It is implied that Iqbal suspects that Jugga was tortured. He has noticed already the differences in their treatment. He avoids asking Jugga any questions, probably out of a mixture of fear and courtesy.
One morning, five men enter the station in handcuffs. As soon as Juggut sees them, he becomes furious. Iqbal overhears part of the conversation about the men, which is mentions a spree of looting and killing. He remembers seeing “the pink glow of fire” near the police station and hearing screaming in the distance, but at the time the police had made no arrests. Jugga enters Iqbal’s cell, which they will now be sharing.
Iqbal does not yet connect these overheard bits of conversation to the news about the dacoity, which he first heard about from Meet Singh. Outside of the station, the village seems to be in chaos yet the police do nothing.
Juggut takes Iqbal’s feet and starts to massage them with his large hands. He asks Iqbal to teach him some English. Iqbal asks Jugga who will be in his former cell. Jugga is unsure but says that the police have arrested Lala Ram Lal’s murderers. Iqbal is confused, for Jugga was arrested for the murder. Jugga smiles and says that the police always arrest him when a crime occurs in Mano Majra because he is a budmash. Iqbal asks if Jugga killed Ram Lal, which Jugga denies, for Ram Lal was the town banian and lent him money once to pay lawyers while Alam Singh was in jail. Iqbal thinks that the police will let Jugga go now, but Jugga explains that the police do as they please and will let him go when they please. Iqbal asks if Jugga was out of the village that night and Jugga says that he was, but that he “was not murdering anyone,” he “was being murdered.”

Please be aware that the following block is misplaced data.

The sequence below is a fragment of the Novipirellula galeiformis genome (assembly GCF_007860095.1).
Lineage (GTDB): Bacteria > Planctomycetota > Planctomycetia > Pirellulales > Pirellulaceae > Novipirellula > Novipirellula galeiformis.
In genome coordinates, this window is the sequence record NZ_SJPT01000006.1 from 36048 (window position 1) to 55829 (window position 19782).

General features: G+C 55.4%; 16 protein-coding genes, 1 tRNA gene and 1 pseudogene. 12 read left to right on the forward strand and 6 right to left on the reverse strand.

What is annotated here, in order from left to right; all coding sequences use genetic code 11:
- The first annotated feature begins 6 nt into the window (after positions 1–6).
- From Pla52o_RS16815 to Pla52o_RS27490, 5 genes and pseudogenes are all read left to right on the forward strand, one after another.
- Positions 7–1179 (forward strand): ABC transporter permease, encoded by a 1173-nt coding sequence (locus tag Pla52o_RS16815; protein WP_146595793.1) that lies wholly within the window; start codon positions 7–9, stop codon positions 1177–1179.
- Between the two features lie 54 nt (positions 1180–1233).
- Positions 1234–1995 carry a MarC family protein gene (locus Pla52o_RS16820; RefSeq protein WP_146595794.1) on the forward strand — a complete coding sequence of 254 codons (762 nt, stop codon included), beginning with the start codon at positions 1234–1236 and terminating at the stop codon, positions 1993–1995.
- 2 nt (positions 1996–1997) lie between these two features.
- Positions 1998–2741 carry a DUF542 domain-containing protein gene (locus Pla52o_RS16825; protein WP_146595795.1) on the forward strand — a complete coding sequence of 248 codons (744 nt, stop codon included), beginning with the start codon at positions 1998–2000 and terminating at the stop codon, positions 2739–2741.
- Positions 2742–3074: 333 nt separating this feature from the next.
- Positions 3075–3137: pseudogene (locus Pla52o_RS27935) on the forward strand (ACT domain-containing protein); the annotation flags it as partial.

Iqbal still does not know that, he, too, was foolishly arrested by the head constable as a suspect in the dacoity. It does not occur to him that Jugga was also wrongfully arrested. When Jugga denies killing Ram Lal, Iqbal believes him but still naively assumes that the police will do the just thing and let Jugga go. Jugga reveals the nature of both his and Iqbal’s condition—that they are at the mercy of the police. Jugga’s playful comment on “being murdered” could be a reference to “la petite mort”—a French expression for an orgasm. Though, this would be an odd reference for Jugga, an uneducated person, to make, and suggests he has more worldly knowledge than one would expect.
Iqbal understands the meaning of Juggut’s mischievous metaphor. He does not want to know more, but Jugga asks him if he has slept with many mem-sahibs. Iqbal is irritated by the question as well as with what he perceives as an obsession with sex among Indians. Nevertheless, Iqbal casually answers that he has been with many. His response excites Jugga, who describes white European women as “houris from paradise” and Indian women as “black buffaloes.”